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How to Issue a Statutory Demand

By: Lorna Elliott LLB (hons), Barrister - Updated: 17 May 2010 |
 
Statutory Demand Issue Bankruptcy Debtor

A statutory demand is in effect a ‘last chance’ for a debtor to pay back the money they owe you before you decide to proceed to making the debtor bankrupt. You do not have to have a county court judgment in order to make a statutory demand, but can issue one for other debts too. You should be aware that bankruptcy is not really a method of debt recovery, but is regarded as an alternative to recovery of debt. This is because issuing bankruptcy proceedings is costly and often time consuming, and should only be undertaken if you think that your debtor is unable to pay their debts.

The Procedure for Issuing a Statutory Demand

A statutory demand is vital if you are intending to make your debtor bankrupt. You issue a statutory demand without having to involve the court. There is no need to give the debtor time to pay, and you can issue a statutory demand as soon as a debt becomes due. If, on receipt of the demand, the debtor disputes it they can apply for it to be set aside if you proceed to bankruptcy. You should ensure that the statutory demand is correctly issued. This is because if you proceed to bankruptcy and the statutory demand is set aside by the court, you as the creditor can be liable for costs.

The forms for issuing a statutory demand are readily available on the Insolvency Service website. There are three forms:

  • Form 4.1 – a Statutory Demand under section 123(1)(a) or 222(1)(a) of the 1986 Insolvency Act
  • Form 6.1 – Statutory Demand for a debt of a sum that is payable immediately under section 268(1)(a)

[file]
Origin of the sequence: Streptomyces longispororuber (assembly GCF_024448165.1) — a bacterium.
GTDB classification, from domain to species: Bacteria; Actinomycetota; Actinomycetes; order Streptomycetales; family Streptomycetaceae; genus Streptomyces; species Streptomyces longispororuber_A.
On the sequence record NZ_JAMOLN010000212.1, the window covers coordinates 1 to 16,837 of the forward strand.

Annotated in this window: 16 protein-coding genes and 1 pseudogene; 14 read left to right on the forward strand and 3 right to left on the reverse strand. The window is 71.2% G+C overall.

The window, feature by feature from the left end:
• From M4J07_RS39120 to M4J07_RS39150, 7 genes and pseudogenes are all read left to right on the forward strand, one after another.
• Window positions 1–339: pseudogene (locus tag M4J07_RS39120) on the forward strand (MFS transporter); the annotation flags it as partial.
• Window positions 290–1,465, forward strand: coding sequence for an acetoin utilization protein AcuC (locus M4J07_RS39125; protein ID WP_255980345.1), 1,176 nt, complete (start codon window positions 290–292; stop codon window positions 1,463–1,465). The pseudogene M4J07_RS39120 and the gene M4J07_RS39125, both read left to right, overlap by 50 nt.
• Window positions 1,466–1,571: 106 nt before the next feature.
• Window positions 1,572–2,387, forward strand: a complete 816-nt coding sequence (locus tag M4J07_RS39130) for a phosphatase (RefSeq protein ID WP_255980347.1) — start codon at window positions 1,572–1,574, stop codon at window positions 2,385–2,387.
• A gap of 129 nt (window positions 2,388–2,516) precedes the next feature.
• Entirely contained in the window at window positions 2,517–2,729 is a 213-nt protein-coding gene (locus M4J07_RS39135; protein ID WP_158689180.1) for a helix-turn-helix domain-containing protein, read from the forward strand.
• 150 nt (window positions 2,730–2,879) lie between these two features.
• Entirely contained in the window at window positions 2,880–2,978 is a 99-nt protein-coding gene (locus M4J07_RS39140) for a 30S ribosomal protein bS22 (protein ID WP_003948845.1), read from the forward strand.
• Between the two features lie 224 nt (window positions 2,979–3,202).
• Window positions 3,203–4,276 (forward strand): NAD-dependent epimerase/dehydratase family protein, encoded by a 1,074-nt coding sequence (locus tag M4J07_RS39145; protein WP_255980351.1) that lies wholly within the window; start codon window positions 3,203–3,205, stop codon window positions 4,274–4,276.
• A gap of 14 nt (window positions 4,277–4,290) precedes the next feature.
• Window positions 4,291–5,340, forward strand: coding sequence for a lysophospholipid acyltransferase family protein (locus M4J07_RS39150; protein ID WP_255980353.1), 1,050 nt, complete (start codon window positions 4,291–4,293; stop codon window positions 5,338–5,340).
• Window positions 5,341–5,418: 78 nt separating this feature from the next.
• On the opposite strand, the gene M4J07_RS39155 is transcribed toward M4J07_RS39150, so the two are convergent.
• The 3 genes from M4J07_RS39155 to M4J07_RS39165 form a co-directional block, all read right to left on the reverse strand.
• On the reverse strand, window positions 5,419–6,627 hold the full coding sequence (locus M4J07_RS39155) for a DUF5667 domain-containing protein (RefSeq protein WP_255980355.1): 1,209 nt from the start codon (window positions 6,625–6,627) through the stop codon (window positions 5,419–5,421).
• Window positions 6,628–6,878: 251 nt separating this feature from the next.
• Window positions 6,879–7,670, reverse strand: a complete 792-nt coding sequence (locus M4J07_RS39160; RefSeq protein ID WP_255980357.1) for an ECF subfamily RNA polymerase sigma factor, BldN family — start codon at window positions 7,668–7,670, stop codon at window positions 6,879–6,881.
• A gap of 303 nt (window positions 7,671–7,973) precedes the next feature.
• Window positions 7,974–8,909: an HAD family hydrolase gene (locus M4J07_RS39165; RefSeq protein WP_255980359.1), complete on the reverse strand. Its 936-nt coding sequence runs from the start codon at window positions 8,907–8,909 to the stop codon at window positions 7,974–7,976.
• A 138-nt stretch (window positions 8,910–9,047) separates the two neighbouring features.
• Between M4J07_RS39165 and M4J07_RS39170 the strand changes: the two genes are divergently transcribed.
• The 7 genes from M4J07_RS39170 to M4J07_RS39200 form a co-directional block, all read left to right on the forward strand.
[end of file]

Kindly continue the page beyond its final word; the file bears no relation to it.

• Form 6.2 – Statutory Demand to use for a debt that is a result of a court order or judgment

Beware the Bluff

In nine out of ten cases, a statutory demand is a ‘bluff’ that creditors send out to scare their debtors into handing over the cash. If you don’t intend to start bankruptcy proceedings, it will soon become apparent to your debtor that this is the case (unless you have sufficiently scared them into paying.)

What Happens Once You Issue the Statutory Demand?

The debtor has 21 days from the date of the issue of the statutory demand to pay the debt. If they want to apply for it to be set aside, they must do this within 18 days of the issue of the statutory demand. Of course there is no guarantee that the court will actually set the statutory demand aside, if there are no reasonable grounds upon which to do so. Your debtor may decide to contact you to offer to pay the debt by installments. They may also pay the debt in full, or make you an offer in full and final settlement. You should also be aware that if your debtor pays you some money that reduces the debt to less than £750, this is the threshold below which you will not be able to petition your debtor’s bankruptcy.

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